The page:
The Mahabharata of Krishna-Dwaipayana Vyasa, Volume 4 eBook

This eBook from the Gutenberg Project consists of approximately 1,319 pages of information about The Mahabharata of Krishna-Dwaipayana Vyasa, Volume 4.
They that are self-restrained are always in the enjoyment of that felicity which attaches to the absence or subjugation of desire.  They that are self-restrained are competent to go everywhere at will.  They that are self-restrained are capable of destroying every foe.  Without doubt, they that are self-restrained succeed in obtaining everything they seek.  They that are self-restrained, O son of Pandu, obtain the fruition of every wish.  The happiness that men enjoy in heaven through penances and prowess (in arms) through gift, and through diverse sacrifices, becomes theirs that are self-restrained and forgiving.  Self-restraint is more meritorious than gift.  A giver, after making a gift unto the Brahmanas, may yield to the Influence of wrath.  A self-restrained man, however, never yields to wrath.  Hence, self-restraint is superior (in point of merit) to gift.  That man, who makes gifts without yielding to wrath, succeeds in attaining to eternal regions of felicity.  Wrath destroys the merit of a gift.  Hence, self-restraint is superior to gift.  There are various invisible places, O monarch, numbering by ten thousands, in heaven.  Existing in all the regions of heaven, these places belong to the Rishis.  Persons, leaving this world, attain to them and become transformed into deities.  O king, the great Rishis repair thither, aided only by their self-restraint, and as the end of their efforts to attain to a region of superior happiness.  Hence, self-restraint is superior (in efficacy) to gift.  The person, who becomes a preceptor (for teaching the Vedas), and who duly worships the fire, taking leave of all his afflictions in this world, enjoys inexhaustible felicity, O king, in the region of Brahma.  That man, who, having himself studied the Vedas, imparts a knowledge thereof unto righteous disciples, and who praises the acts of his own preceptor, attain to great honours in heaven.  That Kshatriya, who takes to the study of the Vedas, to the performance of sacrifices, to the making of gifts, and who rescues the lives of others in battle, similarly attains to great, honours in heaven.  The Vaisya, who, observant of the duties of his order, makes gifts, reaps as the fruit of those gifts, a crowning reward.  The Sudra, who duly observes the duties of his order (which consist of services rendered to the three other orders) wins heaven as the reward of such services.  Diverse kinds of heroes have been spoken of (in the scriptures).  Listen to me as I expound to thee what the rewards are that they attain to.  The rewards are fixed of a hero belonging to a heroic race.  There are heroes of sacrifice, heroes of self-restraint, heroes of truth, and others equally entitled to the name of hero.  There are heroes of battle, and heroes of gift of liberality among men.  There are many persons, who may be called the heroes of the Sankhya faith as, indeed, there are many others that are called heroes of Yoga.  There are others that are regarded as heroes in the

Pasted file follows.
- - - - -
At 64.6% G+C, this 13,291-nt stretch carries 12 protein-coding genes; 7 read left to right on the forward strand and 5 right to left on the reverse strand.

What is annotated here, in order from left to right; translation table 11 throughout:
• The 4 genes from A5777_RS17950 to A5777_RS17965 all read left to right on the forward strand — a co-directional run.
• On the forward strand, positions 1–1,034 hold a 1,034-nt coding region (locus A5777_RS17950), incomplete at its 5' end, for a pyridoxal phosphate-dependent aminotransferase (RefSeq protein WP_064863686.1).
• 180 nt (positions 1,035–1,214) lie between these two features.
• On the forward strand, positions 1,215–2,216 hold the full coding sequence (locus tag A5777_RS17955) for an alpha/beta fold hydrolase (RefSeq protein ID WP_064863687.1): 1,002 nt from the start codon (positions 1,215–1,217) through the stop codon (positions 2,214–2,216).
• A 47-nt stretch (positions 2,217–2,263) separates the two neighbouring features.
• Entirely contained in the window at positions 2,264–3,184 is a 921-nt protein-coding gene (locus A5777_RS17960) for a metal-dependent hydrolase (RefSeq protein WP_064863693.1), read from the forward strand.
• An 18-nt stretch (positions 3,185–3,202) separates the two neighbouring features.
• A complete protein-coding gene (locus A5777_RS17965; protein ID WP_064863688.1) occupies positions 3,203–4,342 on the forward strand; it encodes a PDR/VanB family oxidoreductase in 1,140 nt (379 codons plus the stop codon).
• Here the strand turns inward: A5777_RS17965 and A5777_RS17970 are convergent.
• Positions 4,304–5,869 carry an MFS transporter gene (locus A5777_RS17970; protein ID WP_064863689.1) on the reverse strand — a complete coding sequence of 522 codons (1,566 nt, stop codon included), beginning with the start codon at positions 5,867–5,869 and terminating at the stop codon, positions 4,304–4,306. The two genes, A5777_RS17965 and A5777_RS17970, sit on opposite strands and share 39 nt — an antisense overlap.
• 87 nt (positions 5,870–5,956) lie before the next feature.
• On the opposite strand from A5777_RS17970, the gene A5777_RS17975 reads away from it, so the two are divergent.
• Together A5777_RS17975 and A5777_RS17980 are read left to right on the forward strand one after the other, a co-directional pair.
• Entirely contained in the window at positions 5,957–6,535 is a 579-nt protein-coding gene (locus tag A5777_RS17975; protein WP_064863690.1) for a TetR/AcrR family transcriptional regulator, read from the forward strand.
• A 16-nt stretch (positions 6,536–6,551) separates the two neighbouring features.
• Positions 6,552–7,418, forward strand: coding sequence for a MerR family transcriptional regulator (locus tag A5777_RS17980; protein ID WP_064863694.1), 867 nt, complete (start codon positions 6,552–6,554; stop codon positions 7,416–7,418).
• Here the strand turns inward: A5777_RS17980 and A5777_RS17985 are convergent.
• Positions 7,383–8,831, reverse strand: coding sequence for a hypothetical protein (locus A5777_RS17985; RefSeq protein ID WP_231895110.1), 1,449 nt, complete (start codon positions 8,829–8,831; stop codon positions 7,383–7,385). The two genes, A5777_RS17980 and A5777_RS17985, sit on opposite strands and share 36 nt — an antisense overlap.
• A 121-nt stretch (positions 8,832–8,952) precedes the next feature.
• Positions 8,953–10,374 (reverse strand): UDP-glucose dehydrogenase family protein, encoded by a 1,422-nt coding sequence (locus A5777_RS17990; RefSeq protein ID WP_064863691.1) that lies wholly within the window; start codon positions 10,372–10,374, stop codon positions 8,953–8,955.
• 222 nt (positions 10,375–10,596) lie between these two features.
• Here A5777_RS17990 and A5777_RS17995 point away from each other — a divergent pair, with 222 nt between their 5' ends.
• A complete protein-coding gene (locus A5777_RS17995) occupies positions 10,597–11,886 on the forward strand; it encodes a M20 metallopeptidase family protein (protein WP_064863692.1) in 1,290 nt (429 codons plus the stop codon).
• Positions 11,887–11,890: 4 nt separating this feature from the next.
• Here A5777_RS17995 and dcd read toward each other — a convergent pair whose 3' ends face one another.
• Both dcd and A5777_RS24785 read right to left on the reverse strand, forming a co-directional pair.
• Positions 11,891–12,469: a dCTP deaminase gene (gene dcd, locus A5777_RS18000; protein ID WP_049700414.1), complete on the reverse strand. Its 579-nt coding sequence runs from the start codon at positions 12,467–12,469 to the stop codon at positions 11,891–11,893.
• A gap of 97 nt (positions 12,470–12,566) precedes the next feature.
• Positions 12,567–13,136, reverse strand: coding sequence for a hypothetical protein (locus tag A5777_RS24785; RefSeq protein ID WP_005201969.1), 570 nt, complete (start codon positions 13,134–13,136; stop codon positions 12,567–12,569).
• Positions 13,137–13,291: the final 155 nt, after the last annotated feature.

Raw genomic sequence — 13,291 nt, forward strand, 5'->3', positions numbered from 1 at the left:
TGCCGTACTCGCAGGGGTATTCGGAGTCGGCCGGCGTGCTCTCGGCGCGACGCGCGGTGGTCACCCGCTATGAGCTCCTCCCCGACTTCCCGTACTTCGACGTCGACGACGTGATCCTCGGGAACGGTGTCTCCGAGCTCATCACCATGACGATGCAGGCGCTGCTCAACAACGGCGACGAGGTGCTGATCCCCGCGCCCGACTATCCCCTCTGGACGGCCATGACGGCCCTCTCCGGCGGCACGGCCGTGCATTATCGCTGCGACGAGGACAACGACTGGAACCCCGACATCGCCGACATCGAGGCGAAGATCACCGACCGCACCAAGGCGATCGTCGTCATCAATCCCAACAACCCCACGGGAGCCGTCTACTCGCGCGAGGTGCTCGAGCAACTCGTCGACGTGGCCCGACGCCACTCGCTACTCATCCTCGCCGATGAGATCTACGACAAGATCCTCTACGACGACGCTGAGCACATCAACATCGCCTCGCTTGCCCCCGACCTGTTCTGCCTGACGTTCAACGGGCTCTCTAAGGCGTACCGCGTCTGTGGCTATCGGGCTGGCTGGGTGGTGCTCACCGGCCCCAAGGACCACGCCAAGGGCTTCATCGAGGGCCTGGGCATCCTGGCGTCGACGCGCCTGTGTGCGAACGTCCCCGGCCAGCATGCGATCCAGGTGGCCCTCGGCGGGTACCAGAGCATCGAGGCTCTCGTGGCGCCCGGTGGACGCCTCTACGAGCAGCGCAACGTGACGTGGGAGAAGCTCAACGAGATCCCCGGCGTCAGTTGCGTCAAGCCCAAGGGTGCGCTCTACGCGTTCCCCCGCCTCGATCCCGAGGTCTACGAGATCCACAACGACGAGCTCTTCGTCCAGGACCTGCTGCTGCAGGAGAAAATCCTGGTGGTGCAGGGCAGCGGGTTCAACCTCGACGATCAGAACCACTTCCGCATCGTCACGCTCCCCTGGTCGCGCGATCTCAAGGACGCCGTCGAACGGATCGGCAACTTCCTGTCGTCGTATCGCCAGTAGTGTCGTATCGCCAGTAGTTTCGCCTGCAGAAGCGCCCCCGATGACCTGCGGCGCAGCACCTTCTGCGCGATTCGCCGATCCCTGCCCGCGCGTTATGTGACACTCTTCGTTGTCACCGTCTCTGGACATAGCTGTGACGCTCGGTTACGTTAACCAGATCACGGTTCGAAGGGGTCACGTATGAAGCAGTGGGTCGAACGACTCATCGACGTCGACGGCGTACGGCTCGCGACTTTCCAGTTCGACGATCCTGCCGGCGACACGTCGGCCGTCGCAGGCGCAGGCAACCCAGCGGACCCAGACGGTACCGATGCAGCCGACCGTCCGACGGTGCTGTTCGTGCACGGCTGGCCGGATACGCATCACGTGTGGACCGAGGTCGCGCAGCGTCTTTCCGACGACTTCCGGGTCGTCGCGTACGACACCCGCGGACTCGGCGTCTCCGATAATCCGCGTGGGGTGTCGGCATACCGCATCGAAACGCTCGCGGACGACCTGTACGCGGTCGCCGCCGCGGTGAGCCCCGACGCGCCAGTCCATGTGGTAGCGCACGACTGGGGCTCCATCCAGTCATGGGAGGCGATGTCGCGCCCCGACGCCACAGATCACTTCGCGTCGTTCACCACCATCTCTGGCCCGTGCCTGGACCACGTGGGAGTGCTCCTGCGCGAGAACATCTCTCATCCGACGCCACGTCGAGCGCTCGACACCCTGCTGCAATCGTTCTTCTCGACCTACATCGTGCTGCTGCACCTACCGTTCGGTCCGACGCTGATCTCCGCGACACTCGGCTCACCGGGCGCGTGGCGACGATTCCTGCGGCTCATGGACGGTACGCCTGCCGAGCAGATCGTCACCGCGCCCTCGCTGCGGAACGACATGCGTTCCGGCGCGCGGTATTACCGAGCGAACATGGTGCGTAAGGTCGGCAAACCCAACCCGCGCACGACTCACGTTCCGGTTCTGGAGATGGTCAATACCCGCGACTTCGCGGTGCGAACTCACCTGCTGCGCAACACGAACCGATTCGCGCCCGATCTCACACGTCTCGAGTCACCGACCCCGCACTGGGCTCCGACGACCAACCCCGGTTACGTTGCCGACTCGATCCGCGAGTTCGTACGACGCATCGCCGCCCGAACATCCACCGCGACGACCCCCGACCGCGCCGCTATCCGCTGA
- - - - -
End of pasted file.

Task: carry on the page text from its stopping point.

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The Mahabharata of Krishna-Dwaipayana Vyasa, Volume 4 from Project Gutenberg. Public domain.
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